Massachusetts Daily Collegian

UMass biochemists uncover protein activity

By George Felder

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Biochemists at the University of Massachusetts have recently made discoveries about protein involvement with cell division, according to a UMass press release.

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The team of involved researchers, which includes assistant professor Peter Chien, has distinguished a process by which proteins “shelter each other,” allowing for cell division to be smooth and error-free, the release said.


According to Chien in the release, the purpose of the experiments which led to this discovery was to uncover “all the steps and back-up safeguards that cells use to robustly protect replication while at the same time allowing other functions to proceed.”

The release states that this study reveals the synthesis and degradation of two particular proteins – CtrA and SciP – which are crucial for regular cellular division. These proteins mutually assure that neither will be dissolved prior to and following DNA replication.

Proteases, which are protein-dissolving enzymes, are the chemical that “cut up and recycle used proteins,” according to the release. The issue for the team of biochemical researchers is that some proteins can go from being essential for regular cellular function at one particular moment, but then can be “toxic garbage,” to the cell at another, according to the release.

In order to differentiate waste proteins from useful ones, the UMass researchers collaborated with members of Michael Laub’s research team at MIT to isolate the two proteins in a strain of bacteria called Caulobacter crescentus, according to the release.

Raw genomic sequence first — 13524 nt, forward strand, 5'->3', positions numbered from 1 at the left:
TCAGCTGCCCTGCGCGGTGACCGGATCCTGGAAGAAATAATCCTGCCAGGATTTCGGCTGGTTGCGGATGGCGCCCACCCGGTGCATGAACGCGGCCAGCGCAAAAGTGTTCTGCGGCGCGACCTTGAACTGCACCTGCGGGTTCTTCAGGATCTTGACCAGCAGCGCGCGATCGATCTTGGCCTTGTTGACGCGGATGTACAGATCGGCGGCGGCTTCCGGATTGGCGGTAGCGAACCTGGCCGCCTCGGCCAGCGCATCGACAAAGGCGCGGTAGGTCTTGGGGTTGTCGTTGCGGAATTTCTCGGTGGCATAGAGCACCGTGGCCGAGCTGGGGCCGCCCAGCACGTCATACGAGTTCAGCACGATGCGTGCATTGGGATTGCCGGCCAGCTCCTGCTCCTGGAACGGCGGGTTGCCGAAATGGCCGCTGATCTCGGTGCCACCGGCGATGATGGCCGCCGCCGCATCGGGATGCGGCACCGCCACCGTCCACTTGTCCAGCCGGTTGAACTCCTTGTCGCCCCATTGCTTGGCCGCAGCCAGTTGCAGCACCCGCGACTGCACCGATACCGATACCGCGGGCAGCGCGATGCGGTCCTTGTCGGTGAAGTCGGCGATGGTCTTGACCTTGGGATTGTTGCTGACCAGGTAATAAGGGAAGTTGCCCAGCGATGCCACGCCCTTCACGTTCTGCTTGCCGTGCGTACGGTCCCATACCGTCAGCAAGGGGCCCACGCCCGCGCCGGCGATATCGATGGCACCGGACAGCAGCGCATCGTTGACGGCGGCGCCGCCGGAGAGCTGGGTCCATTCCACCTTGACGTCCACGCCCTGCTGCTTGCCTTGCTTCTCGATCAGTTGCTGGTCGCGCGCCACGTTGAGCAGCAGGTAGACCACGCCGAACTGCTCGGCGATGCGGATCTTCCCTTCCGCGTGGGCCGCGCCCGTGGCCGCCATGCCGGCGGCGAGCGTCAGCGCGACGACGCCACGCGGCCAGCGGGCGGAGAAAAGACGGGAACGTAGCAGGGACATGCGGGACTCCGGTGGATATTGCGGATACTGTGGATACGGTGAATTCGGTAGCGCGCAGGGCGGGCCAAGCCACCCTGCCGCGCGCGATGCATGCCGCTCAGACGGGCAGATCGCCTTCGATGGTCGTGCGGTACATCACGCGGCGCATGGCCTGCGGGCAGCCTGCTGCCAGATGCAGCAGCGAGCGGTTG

The release said that CtrA binds itself to the ends of a strand of DNA, “controlling replication until conditions are right for division to occur,” adding that “destruction of CtrA allows cells to start replicating their chromosome.”

The researchers at UMass showed that CtrA is only degraded when bound to a DNA molecule, and that the second protein, SciP, helps bind CtrA more effectively to DNA and makes the protein more resistant to proteolysis – breakdown by enzymes.

Additionally, the researchers found that this process made SciP less likely to be subject to proteolysis, showing that “both proteins prevent their own destruction by protecting each other,” according to the release.

The importance of this work comes with the fact that these findings, according to the release, “may offer medical researchers a clue for understanding diseases such as abnormal cell cycle progression in cancer.”

The work and experiments conducted by Chien and the team of UMass researchers was funded by grants from UMass as well as the National Institutes of Health.

George Felder can be reached at [email protected]


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